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Christian parents say sons "struggled and were confused" with having a transgender classmate
A Christian couple from the Isle of Wight told Premier their sons struggled with having transgender students in their school.
Nigel and Sally Rowe said it was a major concern that led them to take their two sons of out of a Church of England primary school in the Diocese of Portsmouth and home-school them instead.
The Rowes said at the beginning of the school year, their six-year-old son told them he had a boy in his class who wore a dress.
"Our children first said 'they're a boy and they're my friend, and now I've got say she instead of he'. "
The parents said a similar situation happened with their eight-year-old son at the same school two years ago. The parents told Premier their son was put in a situation where he had to "pretend that a child is something that they're not physically."
After raising concerns with the school, the Rowes said the response was "shockingly inappropriate" and didn't align with biblical values.
The written response from the Diocese of Portsmouth and the Church of England's Chief Education Officer said the school viewed: "the refusal to acknowledge a transgendered person's true gender e.g. by failing to use their adopted name or using gender inappropriate pronouns" to be "transphobic behaviour"."
Mr and Mrs Rowe told Premier as a Christian school, the school should follow "biblical values and the truth" .
Sally said: "They should have provided support for the transgender child in a private way with people who are trained professionals… and who can work through it with that child rather than just let it happen."
The Rowes have threatened legal action and are backed by the Christian Legal Centre.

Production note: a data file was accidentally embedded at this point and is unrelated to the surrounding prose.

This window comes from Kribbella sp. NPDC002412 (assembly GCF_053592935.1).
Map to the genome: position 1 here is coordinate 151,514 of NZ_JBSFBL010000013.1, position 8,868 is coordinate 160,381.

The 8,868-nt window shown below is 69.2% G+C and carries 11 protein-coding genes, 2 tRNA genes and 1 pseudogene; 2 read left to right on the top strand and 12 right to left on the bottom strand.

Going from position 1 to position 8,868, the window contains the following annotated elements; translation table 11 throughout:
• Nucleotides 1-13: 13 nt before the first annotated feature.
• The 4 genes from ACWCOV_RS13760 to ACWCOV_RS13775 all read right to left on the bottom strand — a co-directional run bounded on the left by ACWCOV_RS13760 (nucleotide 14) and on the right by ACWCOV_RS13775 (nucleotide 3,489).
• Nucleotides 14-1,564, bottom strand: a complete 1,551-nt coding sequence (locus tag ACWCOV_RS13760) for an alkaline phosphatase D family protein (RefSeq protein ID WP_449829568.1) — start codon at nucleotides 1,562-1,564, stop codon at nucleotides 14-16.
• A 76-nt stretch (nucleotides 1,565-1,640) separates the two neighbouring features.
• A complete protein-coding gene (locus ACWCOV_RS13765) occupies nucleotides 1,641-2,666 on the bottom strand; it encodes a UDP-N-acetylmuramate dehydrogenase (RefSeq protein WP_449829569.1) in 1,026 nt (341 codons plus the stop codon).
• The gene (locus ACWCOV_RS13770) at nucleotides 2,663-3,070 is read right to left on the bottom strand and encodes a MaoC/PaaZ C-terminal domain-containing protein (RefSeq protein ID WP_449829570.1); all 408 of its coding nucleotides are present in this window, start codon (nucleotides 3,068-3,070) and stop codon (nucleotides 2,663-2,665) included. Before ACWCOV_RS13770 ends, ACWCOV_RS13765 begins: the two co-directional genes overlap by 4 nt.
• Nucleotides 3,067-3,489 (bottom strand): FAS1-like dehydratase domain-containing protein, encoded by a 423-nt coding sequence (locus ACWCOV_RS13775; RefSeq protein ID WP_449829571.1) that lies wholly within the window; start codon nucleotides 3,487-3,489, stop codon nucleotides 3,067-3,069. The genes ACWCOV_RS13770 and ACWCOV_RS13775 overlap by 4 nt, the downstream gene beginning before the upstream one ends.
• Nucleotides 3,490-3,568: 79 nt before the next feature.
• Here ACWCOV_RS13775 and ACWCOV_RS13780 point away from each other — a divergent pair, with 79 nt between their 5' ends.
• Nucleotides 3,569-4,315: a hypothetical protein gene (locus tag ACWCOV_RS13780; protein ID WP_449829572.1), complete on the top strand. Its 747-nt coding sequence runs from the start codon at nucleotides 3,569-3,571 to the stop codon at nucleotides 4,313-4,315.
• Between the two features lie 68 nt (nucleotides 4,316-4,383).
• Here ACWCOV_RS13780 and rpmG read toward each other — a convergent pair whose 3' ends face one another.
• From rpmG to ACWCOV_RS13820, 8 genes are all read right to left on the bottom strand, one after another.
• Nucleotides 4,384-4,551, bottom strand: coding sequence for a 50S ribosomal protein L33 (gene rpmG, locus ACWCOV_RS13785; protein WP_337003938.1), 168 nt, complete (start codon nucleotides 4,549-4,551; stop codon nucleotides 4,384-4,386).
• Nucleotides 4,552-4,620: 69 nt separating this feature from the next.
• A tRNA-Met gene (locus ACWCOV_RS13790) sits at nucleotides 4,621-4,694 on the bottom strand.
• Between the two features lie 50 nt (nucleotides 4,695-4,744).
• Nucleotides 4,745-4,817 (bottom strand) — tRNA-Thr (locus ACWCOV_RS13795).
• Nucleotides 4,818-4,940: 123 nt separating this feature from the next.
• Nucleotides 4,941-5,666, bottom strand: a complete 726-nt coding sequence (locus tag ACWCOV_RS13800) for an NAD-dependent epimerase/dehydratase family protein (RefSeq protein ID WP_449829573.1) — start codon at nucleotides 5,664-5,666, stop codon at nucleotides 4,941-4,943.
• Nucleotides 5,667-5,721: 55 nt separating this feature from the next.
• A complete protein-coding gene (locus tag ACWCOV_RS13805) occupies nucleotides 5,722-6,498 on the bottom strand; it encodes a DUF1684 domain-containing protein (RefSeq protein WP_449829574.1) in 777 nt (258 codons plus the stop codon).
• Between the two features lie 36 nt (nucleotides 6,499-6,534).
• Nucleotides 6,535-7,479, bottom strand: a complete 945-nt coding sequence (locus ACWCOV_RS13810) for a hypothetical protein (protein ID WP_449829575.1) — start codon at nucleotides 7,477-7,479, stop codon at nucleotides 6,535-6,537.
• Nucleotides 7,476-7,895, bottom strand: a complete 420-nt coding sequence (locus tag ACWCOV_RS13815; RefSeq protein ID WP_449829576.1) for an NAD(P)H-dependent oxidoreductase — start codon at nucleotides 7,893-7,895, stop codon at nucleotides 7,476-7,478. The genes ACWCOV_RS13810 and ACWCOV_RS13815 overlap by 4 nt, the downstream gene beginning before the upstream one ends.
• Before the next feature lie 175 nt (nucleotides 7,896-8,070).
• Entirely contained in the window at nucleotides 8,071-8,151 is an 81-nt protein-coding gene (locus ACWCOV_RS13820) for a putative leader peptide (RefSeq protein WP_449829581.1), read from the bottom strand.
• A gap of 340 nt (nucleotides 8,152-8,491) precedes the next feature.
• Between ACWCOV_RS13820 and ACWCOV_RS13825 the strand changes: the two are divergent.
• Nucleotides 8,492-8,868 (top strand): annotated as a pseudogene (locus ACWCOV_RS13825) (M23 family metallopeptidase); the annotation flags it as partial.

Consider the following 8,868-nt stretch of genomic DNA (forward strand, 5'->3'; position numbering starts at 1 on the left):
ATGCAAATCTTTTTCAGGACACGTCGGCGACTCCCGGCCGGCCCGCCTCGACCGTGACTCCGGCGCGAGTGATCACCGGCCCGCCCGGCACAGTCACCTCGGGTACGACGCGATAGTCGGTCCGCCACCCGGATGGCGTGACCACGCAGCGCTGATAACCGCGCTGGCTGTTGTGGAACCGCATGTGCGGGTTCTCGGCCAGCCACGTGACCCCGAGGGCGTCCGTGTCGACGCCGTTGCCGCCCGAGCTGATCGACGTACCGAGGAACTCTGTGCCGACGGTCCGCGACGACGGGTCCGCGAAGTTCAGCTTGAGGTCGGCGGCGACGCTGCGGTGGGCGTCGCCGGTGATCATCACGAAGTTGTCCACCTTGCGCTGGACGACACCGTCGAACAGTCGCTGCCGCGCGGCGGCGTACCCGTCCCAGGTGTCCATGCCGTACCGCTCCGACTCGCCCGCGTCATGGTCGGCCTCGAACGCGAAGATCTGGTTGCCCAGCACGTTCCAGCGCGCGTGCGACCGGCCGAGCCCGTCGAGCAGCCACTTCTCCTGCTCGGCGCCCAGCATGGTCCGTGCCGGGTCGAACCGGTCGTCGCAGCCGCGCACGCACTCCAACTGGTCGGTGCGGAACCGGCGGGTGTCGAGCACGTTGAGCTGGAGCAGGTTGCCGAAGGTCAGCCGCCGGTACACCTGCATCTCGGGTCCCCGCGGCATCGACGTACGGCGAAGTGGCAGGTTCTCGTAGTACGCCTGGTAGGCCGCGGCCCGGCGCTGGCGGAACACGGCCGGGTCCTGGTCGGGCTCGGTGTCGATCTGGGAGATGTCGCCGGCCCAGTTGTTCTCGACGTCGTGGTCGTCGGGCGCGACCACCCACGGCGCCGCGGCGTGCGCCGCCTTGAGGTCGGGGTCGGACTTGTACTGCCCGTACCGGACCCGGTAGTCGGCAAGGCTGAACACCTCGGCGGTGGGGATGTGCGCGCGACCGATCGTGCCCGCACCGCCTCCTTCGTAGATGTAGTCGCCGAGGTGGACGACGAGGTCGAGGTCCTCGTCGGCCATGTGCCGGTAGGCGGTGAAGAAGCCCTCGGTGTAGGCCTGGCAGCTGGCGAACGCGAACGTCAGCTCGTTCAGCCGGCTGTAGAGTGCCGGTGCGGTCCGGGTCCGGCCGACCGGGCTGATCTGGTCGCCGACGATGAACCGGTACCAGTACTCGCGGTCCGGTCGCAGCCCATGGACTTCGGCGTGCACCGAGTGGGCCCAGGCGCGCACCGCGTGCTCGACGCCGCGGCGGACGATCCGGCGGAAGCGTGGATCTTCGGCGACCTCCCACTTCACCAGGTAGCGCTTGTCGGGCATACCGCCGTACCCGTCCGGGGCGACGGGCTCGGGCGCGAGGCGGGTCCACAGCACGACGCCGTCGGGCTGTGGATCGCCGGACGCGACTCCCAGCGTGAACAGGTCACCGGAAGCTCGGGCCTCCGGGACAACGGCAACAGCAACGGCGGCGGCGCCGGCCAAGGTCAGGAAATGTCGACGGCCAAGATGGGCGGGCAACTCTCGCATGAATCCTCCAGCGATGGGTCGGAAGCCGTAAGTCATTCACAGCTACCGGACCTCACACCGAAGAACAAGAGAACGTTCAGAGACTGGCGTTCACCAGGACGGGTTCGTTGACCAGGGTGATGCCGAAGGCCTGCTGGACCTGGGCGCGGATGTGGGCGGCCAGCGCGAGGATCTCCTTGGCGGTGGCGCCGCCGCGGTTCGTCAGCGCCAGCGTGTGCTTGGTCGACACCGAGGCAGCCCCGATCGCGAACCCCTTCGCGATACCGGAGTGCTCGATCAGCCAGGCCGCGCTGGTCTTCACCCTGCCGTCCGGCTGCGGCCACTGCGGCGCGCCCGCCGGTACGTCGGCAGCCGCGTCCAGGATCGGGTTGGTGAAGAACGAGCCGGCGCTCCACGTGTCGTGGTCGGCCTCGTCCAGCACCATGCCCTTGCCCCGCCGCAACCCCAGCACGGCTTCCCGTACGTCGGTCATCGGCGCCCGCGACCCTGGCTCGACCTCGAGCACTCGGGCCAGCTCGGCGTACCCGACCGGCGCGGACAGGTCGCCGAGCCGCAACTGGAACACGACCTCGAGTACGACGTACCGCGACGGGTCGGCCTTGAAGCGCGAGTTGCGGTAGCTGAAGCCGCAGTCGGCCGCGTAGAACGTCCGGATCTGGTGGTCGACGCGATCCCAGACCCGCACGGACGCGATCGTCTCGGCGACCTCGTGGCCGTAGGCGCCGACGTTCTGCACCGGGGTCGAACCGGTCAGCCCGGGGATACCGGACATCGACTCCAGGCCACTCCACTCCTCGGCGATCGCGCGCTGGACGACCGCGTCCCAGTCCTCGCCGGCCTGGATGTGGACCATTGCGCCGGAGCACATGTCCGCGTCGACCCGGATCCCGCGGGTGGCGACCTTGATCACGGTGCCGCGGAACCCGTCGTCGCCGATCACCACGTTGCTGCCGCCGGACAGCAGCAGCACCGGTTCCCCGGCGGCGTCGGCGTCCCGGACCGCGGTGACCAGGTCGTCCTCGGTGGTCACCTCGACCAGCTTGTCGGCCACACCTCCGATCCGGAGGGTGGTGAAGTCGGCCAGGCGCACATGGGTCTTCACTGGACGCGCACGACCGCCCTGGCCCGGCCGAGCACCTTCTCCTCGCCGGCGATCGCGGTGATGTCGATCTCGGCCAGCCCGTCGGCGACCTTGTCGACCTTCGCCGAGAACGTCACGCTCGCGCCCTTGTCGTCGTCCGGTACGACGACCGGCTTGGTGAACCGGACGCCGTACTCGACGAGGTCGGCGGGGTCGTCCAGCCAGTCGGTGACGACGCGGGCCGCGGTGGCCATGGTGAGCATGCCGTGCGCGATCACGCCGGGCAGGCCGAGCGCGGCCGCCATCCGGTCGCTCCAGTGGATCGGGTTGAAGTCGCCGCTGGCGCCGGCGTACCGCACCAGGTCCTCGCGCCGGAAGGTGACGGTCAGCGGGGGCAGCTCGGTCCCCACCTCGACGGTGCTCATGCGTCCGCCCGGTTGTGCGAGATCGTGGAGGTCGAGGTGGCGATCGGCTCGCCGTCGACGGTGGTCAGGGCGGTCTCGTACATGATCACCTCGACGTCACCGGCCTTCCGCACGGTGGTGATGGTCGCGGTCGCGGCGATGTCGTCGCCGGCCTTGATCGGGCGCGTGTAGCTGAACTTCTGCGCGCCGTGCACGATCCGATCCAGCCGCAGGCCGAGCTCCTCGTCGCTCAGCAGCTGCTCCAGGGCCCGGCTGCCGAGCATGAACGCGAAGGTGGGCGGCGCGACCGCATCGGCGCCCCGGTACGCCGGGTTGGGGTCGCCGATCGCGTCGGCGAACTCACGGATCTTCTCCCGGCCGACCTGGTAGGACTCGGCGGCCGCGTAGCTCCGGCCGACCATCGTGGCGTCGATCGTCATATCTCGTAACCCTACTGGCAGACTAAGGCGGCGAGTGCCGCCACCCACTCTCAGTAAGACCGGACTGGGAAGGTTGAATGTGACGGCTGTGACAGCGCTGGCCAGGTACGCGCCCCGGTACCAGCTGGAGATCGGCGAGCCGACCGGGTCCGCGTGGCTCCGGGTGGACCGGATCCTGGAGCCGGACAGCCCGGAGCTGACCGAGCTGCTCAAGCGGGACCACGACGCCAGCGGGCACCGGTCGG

The parents told Premier the topic of transgender children in schools has become a national issue and they want to be a voice for other parents who have the same concerns.
Sally added: "I think there's no open dialogue about it. It's like you're shut down, you can't speak what you believe because you'll be called transphobic… which is not the case, so we just feel it needs to be an open debate.
"It needs to be discussed without fear of being ridiculed."
Their aim is for the issue to be discussed at a government level.
Sally continued: "We want children safeguarded.
"At the age of six we don't think that the school should be that environment for this to be experimented with.
"It's a big thing. It has loads of different implications with bullying, what about changing rooms, what happens when they go through puberty? "
The school said in a statement: "When a parent or carer raises a concern about the feelings of their child when spending time in the company of a transgender identified pupil, support work is aimed at answering the question: 'How can we make your child feel better?' rather than compromising the rights of the transgender child."
The Rowes, who said they've taught their children to respect and love everybody, added that the school's handling of the situation did not show proper regard for the possible long-term emotional and psychological effects for the two young children seeking to 'change gender', or for the confusion and concern caused to other people by the suggestion that boys are not always boys, and girls are not always girls.
Listen to Premier's Tola Mbakwe speaking with Nigel and Sally Rowe here:
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